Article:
A few weeks ago during a lecture I was giving on the spiritual care of hospice and palliative patients, an audience member asked me how I would suggest providing for the spiritual needs of a patient with end-stage dementia, such as Alzheimer's disease. His question was quite relevant since Alzheimer's disease causes severe impairment in the functioning of the brain and results in loss of memory, changes in mood and personality and ultimately, an inability to communicate and perform the basic activities of daily living. It seems unlikely that such a patient could participate in or benefit from what we typically think of as "spiritual care."
As I considered this question, a story came to my mind of a patient I once cared for named Maria:
When I was first assigned to make rounds on Maria, a nursing home patient who was bedbound and unable to move or speak due to Alzheimer's disease, I dreaded having to see her. My favorite part of interacting with patients was being able to connect with them and listen to their stories, and I assumed it would be impossible to form any kind of meaningful relationship with someone in the final stages of Alzheimer's.
I found Maria in her hospital bed in the nursing home, lying on her right side and curled up into fetal position. Her eyes were closed, and she did not respond to my voice or to my touch when I examined her. I knew from the nursing report that this was her usual condition -- she was breathing on her own and she would take in food and water when it was offered to her, but that was the full extent of her functioning.
I finished my exam in just a few minutes, since I couldn't ask her any questions or converse with her. But I knew that the shortest length of visit I could bill for was 15 minutes. It would feel dishonest to me to bill for that amount of time and not really spend it with the patient, so I decided to sit with Maria in her room for the entire 15 minutes. Besides, I reasoned, Maria deserved to have that time and attention just as much as any other patient.
Thus began my visits with Maria. After examining her I would sit in a chair next to the bed, read her chart and write my note, watching the minutes tick away. But one day while I was listening to Maria's heart with my stethoscope, an orderly dropped a tray in the hallway outside her door. With the loud crash, Maria startled and I heard her heart rate increase while her breathing became more rapid and her eyes opened wide in fear. I quickly grabbed her hands and leaned over to talk to her, saying, "It's okay, Maria. You're safe. Nothing is going to hurt you." As she gradually relaxed and the look of terror left her face, I realized that some part of Maria was capable of responding to my voice.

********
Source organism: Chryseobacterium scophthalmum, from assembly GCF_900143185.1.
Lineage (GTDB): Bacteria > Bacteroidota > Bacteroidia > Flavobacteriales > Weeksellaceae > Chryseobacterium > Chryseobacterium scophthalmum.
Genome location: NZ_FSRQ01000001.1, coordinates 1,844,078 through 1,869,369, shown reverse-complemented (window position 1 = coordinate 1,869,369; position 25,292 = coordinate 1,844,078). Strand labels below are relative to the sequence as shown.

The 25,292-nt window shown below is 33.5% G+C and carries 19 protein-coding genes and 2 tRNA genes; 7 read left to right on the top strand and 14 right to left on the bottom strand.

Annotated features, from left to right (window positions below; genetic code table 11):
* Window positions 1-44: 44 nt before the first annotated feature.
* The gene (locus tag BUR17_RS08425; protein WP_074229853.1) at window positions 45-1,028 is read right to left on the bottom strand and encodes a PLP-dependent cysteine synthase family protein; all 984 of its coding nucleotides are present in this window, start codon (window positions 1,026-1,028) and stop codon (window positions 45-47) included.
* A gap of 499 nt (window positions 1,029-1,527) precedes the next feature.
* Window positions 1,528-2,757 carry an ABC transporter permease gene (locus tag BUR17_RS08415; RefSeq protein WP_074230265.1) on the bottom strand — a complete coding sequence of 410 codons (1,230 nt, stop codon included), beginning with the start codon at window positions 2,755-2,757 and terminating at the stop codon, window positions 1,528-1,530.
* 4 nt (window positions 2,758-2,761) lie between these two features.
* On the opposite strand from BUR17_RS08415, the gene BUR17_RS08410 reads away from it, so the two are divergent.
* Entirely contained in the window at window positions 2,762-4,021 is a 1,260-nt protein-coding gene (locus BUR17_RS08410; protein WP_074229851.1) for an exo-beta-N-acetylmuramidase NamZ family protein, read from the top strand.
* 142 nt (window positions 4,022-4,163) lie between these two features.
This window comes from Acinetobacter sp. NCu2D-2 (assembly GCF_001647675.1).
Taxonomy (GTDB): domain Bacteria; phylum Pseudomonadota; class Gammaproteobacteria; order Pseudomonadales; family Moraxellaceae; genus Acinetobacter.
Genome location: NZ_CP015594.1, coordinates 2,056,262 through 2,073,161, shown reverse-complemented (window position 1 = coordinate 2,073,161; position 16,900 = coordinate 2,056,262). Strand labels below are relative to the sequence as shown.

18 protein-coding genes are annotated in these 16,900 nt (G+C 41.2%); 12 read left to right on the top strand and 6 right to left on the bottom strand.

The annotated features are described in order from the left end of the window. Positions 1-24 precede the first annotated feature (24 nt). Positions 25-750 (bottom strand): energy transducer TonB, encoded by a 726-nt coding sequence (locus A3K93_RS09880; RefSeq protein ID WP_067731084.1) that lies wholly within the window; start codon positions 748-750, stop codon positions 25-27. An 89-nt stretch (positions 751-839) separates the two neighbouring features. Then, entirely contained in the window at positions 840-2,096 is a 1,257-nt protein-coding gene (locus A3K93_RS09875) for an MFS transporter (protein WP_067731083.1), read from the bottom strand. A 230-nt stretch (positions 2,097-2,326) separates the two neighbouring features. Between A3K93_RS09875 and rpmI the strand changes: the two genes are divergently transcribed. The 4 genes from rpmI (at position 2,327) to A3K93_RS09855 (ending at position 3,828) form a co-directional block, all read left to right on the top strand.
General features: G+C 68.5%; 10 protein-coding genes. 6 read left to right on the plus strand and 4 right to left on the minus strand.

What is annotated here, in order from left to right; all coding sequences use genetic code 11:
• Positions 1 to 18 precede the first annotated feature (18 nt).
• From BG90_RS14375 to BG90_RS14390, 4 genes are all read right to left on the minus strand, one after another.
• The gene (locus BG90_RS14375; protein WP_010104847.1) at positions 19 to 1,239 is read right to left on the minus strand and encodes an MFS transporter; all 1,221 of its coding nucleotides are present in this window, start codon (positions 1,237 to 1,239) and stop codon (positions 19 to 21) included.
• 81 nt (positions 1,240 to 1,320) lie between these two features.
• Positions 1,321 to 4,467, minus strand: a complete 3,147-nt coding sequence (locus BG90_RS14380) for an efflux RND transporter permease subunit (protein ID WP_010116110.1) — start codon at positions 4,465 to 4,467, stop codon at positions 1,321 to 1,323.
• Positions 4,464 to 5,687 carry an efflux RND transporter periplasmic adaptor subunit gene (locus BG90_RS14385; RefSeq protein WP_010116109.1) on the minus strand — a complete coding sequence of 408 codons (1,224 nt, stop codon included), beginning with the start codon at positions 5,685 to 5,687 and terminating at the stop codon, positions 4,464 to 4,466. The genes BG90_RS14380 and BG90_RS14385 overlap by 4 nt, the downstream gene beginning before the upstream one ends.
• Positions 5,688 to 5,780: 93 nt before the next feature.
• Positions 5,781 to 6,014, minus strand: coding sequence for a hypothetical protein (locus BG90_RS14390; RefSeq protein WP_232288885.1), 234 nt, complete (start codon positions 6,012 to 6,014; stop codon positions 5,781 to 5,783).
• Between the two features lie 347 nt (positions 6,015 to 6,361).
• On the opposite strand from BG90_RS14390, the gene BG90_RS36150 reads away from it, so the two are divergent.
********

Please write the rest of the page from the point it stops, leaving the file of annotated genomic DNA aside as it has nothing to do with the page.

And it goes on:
From then on I began talking to Maria every time I saw her, reading her chart aloud to her, commenting on the food she had eaten that day and telling her when the nurse noted that her son, who lived in another state, had called to ask about her. I began to look forward to these unusual visits, because I found it very peaceful to be in Maria's presence. During those 15 minutes I could simply sit and be with her, without expectations or pressure.
One day I noticed a family photograph on Maria's dresser and picked it up to look more closely at the people in the image. In the center I recognized a much younger and healthier Maria, wearing a beautiful blue dress. She was seated next to a handsome gentleman, who must have been her husband, and surrounded by younger adults and children of all ages. She was holding a baby girl on her lap, wearing a white christening gown.
Excited by this new finding I began describing the picture to Maria, including her blue dress, the newly-christened baby and the man I thought might be her son Carlos, who called the nursing home every week to check on her. As I reached to place the photograph back on the dresser, I glanced over at Maria to see tears trickling down her face. Instantly I bent down to embrace her frail body, as I knew for certain that I had found Maria -- from inside the tangled cells and synapses of her brain I had made a real connection with her soul.
I saw Maria only a few more times before she died. On those last visits I was able to speak much more directly to her and let her know that she was loved, that I understood how difficult this part of her life must be, that she was free to go whenever the time was right for her. When I returned to that nursing home after her death, I felt the pain of loss as I passed by her empty room. I would miss Maria because I knew her -- I had found her there and she, in a way, had found me too.
Maria fulfilled a profound purpose in those last few months of her life -- she taught me that the soul cannot be diminished by any illness or injury that damages the physical body. She taught me to respect the dignity and wholeness of every life, regardless of the level of functioning of the mind and brain. She taught me to be steadfast in my search to connect with the soul of every single patient I cared for and to be courageous in teaching others to do so, as well.
And so my answer for how to provide spiritual care to patients with dementia is simple: Recognize and believe that every patient has an intact soul, be willing to give your time and presence to that person, and be authentic in your expression of lovingkindness and concern. We are all connected on one level or another and no matter how tangled or difficult the communication might be, it is possible, with patience and determination, to "find Maria," wherever we encounter her.
For more by Karen M. Wyatt, M.D., click here.
For more on Alzheimer's, click here.